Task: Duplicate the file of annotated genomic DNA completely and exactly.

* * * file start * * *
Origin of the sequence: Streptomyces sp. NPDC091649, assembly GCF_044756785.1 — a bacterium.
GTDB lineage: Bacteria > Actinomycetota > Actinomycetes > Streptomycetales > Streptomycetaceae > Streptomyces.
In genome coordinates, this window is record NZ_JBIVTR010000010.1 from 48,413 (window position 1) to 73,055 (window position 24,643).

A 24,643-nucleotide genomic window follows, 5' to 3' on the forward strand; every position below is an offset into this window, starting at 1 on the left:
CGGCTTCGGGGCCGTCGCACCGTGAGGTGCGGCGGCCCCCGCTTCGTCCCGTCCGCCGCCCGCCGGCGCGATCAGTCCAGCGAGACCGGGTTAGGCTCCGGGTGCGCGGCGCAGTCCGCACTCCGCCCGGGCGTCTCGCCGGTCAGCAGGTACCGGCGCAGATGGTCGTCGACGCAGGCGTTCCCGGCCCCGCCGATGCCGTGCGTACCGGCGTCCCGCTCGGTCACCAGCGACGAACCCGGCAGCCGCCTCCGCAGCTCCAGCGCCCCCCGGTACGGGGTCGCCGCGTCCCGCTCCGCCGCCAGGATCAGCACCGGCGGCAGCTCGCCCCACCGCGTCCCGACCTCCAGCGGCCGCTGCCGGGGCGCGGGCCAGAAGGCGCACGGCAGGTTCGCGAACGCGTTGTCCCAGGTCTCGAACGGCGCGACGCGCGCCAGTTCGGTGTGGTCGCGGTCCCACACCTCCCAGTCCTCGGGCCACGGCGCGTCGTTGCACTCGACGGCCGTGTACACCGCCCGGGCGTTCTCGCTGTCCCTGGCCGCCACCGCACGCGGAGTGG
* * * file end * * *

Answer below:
Origin of the sequence: Streptomyces sp. NPDC091649, assembly GCF_044756785.1 — a bacterium.
GTDB lineage: Bacteria > Actinomycetota > Actinomycetes > Streptomycetales > Streptomycetaceae > Streptomyces.
In genome coordinates, this window is record NZ_JBIVTR010000010.1 from 48,413 (window position 1) to 73,055 (window position 24,643).

A 24,643-nucleotide genomic window follows, 5' to 3' on the forward strand; every position below is an offset into this window, starting at 1 on the left:
CGGCTTCGGGGCCGTCGCACCGTGAGGTGCGGCGGCCCCCGCTTCGTCCCGTCCGCCGCCCGCCGGCGCGATCAGTCCAGCGAGACCGGGTTAGGCTCCGGGTGCGCGGCGCAGTCCGCACTCCGCCCGGGCGTCTCGCCGGTCAGCAGGTACCGGCGCAGATGGTCGTCGACGCAGGCGTTCCCGGCCCCGCCGATGCCGTGCGTACCGGCGTCCCGCTCGGTCACCAGCGACGAACCCGGCAGCCGCCTCCGCAGCTCCAGCGCCCCCCGGTACGGGGTCGCCGCGTCCCGCTCCGCCGCCAGGATCAGCACCGGCGGCAGCTCGCCCCACCGCGTCCCGACCTCCAGCGGCCGCTGCCGGGGCGCGGGCCAGAAGGCGCACGGCAGGTTCGCGAACGCGTTGTCCCAGGTCTCGAACGGCGCGACGCGCGCCAGTTCGGTGTGGTCGCGGTCCCACACCTCCCAGTCCTCGGGCCACGGCGCGTCGTTGCACTCGACGGCCGTGTACACCGCCCGGGCGTTCTCGCTGTCCCTGGCCGCCACCGCACGCGGAGTGG